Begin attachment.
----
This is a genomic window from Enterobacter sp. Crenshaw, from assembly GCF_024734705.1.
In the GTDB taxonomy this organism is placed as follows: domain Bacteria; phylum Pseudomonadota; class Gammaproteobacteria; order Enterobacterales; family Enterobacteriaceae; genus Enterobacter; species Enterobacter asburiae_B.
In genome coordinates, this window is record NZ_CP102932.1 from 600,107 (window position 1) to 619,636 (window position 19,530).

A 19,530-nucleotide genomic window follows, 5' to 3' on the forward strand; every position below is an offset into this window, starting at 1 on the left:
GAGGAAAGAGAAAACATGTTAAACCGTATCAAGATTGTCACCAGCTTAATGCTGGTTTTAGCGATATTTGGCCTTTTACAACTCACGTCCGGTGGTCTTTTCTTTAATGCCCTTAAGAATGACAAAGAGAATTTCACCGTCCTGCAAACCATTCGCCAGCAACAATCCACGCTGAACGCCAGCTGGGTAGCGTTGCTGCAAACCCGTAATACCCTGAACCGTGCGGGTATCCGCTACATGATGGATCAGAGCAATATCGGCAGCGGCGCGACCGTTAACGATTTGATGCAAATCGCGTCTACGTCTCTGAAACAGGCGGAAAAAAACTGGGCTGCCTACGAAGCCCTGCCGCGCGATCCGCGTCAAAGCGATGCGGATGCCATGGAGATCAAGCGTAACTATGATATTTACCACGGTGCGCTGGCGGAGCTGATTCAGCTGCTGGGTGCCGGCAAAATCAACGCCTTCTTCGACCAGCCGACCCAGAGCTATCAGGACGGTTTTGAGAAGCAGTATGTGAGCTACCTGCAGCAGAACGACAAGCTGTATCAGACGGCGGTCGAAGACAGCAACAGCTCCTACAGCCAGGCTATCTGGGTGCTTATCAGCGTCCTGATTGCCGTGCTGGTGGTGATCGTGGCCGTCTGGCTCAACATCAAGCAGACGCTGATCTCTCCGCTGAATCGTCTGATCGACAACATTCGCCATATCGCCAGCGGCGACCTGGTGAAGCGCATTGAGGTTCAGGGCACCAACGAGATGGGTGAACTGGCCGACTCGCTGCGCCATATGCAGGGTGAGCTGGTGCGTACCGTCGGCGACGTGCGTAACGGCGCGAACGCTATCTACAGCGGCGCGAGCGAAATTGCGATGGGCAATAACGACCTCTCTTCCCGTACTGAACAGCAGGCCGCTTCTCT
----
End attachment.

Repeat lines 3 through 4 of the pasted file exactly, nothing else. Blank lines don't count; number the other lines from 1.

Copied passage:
In genome coordinates, this window is record NZ_CP102932.1 from 600,107 (window position 1) to 619,636 (window position 19,530).

A 19,530-nucleotide genomic window follows, 5' to 3' on the forward strand; every position below is an offset into this window, starting at 1 on the left: